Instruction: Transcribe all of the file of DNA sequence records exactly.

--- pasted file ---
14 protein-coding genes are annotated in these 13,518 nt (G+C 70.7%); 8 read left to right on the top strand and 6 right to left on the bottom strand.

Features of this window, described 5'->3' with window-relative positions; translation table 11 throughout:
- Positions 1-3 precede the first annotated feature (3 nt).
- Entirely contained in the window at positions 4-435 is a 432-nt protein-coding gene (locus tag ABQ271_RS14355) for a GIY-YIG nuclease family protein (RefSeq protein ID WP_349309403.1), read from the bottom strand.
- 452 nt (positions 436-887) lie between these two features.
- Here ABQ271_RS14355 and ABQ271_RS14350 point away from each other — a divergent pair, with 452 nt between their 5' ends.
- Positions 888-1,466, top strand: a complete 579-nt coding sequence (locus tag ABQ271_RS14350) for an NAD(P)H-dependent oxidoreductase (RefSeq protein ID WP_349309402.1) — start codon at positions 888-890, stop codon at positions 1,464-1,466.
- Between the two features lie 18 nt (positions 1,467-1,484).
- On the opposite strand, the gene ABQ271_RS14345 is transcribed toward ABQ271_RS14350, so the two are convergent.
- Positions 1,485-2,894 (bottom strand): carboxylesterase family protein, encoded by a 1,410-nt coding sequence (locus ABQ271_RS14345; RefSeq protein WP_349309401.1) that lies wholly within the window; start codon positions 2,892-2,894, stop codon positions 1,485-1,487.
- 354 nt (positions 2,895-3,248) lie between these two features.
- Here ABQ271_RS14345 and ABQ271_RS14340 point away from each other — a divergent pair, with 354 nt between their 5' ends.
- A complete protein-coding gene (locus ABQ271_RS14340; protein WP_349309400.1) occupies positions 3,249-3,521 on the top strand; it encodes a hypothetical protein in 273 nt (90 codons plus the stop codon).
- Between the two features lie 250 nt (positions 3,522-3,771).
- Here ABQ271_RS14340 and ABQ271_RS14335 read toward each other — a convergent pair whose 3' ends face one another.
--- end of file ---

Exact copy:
14 protein-coding genes are annotated in these 13,518 nt (G+C 70.7%); 8 read left to right on the top strand and 6 right to left on the bottom strand.

Features of this window, described 5'->3' with window-relative positions; translation table 11 throughout:
- Positions 1-3 precede the first annotated feature (3 nt).
- Entirely contained in the window at positions 4-435 is a 432-nt protein-coding gene (locus tag ABQ271_RS14355) for a GIY-YIG nuclease family protein (RefSeq protein ID WP_349309403.1), read from the bottom strand.
- 452 nt (positions 436-887) lie between these two features.
- Here ABQ271_RS14355 and ABQ271_RS14350 point away from each other — a divergent pair, with 452 nt between their 5' ends.
- Positions 888-1,466, top strand: a complete 579-nt coding sequence (locus tag ABQ271_RS14350) for an NAD(P)H-dependent oxidoreductase (RefSeq protein ID WP_349309402.1) — start codon at positions 888-890, stop codon at positions 1,464-1,466.
- Between the two features lie 18 nt (positions 1,467-1,484).
- On the opposite strand, the gene ABQ271_RS14345 is transcribed toward ABQ271_RS14350, so the two are convergent.
- Positions 1,485-2,894 (bottom strand): carboxylesterase family protein, encoded by a 1,410-nt coding sequence (locus ABQ271_RS14345; RefSeq protein WP_349309401.1) that lies wholly within the window; start codon positions 2,892-2,894, stop codon positions 1,485-1,487.
- 354 nt (positions 2,895-3,248) lie between these two features.
- Here ABQ271_RS14345 and ABQ271_RS14340 point away from each other — a divergent pair, with 354 nt between their 5' ends.
- A complete protein-coding gene (locus ABQ271_RS14340; protein WP_349309400.1) occupies positions 3,249-3,521 on the top strand; it encodes a hypothetical protein in 273 nt (90 codons plus the stop codon).
- Between the two features lie 250 nt (positions 3,522-3,771).
- Here ABQ271_RS14340 and ABQ271_RS14335 read toward each other — a convergent pair whose 3' ends face one another.